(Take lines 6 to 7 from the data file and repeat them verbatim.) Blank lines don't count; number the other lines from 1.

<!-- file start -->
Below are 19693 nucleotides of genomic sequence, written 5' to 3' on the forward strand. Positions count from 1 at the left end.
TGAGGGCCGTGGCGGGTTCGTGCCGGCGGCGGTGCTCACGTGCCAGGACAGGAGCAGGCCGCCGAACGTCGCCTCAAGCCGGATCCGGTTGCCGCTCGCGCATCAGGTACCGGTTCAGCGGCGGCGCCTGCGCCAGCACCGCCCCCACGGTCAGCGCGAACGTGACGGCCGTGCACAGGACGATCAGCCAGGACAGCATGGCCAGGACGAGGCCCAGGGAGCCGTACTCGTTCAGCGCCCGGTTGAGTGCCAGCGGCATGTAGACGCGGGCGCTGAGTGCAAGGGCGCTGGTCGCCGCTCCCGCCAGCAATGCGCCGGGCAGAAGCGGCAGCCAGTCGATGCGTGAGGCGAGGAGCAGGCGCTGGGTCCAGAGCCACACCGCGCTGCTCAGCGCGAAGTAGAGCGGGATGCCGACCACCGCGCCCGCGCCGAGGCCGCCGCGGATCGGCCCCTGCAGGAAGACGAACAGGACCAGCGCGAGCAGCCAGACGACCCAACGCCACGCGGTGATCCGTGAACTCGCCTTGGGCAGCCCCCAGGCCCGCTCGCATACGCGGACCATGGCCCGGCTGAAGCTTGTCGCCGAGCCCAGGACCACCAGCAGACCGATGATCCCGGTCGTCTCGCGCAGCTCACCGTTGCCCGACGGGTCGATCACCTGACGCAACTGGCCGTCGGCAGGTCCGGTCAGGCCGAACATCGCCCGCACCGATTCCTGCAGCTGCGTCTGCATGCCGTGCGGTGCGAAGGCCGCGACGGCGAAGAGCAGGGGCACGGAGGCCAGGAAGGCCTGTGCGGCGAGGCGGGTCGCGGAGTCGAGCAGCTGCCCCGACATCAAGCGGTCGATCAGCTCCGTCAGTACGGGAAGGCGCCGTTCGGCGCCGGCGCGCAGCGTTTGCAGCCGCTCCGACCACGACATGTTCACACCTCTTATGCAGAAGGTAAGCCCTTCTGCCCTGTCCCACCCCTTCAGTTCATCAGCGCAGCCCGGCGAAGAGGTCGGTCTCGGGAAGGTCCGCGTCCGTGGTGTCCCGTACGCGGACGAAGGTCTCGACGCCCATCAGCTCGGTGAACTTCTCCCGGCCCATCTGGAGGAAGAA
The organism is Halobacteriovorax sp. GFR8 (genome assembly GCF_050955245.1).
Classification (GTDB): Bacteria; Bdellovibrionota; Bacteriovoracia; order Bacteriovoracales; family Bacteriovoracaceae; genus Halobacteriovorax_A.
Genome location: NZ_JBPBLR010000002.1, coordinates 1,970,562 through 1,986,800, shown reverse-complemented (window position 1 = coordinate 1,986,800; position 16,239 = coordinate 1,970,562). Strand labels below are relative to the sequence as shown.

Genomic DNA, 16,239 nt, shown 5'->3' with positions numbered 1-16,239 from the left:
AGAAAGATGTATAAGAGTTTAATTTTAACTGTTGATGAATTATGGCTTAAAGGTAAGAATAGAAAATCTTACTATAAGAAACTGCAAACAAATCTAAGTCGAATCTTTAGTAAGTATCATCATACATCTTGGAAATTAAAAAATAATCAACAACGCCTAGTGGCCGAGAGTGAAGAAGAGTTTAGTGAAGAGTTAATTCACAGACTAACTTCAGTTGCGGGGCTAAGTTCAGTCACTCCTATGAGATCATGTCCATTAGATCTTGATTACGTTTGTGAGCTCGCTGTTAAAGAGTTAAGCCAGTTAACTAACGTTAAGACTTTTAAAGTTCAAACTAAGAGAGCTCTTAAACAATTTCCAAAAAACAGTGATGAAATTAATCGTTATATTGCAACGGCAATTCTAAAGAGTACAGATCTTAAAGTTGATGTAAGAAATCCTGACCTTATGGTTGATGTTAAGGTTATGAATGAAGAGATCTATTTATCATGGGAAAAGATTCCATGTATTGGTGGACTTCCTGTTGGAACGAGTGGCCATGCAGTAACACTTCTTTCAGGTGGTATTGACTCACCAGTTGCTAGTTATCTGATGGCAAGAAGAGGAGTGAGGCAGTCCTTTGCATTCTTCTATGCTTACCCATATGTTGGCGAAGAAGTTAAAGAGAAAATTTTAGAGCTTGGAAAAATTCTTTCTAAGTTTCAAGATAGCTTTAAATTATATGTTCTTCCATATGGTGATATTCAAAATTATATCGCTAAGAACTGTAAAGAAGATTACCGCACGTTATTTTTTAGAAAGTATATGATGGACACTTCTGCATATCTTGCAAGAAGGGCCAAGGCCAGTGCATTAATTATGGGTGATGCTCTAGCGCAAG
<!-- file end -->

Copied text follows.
Genomic DNA, 16,239 nt, shown 5'->3' with positions numbered 1-16,239 from the left:
AGAAAGATGTATAAGAGTTTAATTTTAACTGTTGATGAATTATGGCTTAAAGGTAAGAATAGAAAATCTTACTATAAGAAACTGCAAACAAATCTAAGTCGAATCTTTAGTAAGTATCATCATACATCTTGGAAATTAAAAAATAATCAACAACGCCTAGTGGCCGAGAGTGAAGAAGAGTTTAGTGAAGAGTTAATTCACAGACTAACTTCAGTTGCGGGGCTAAGTTCAGTCACTCCTATGAGATCATGTCCATTAGATCTTGATTACGTTTGTGAGCTCGCTGTTAAAGAGTTAAGCCAGTTAACTAACGTTAAGACTTTTAAAGTTCAAACTAAGAGAGCTCTTAAACAATTTCCAAAAAACAGTGATGAAATTAATCGTTATATTGCAACGGCAATTCTAAAGAGTACAGATCTTAAAGTTGATGTAAGAAATCCTGACCTTATGGTTGATGTTAAGGTTATGAATGAAGAGATCTATTTATCATGGGAAAAGATTCCATGTATTGGTGGACTTCCTGTTGGAACGAGTGGCCATGCAGTAACACTTCTTTCAGGTGGTATTGACTCACCAGTTGCTAGTTATCTGATGGCAAGAAGAGGAGTGAGGCAGTCCTTTGCATTCTTCTATGCTTACCCATATGTTGGCGAAGAAGTTAAAGAGAAAATTTTAGAGCTTGGAAAAATTCTTTCTAAGTTTCAAGATAGCTTTAAATTATATGTTCTTCCATATGGTGATATTCAAAATTATATCGCTAAGAACTGTAAAGAAGATTACCGCACGTTATTTTTTAGAAAGTATATGATGGACACTTCTGCATATCTTGCAAGAAGGGCCAAGGCCAGTGCATTAATTATGGGTGATGCTCTAGCGCAAG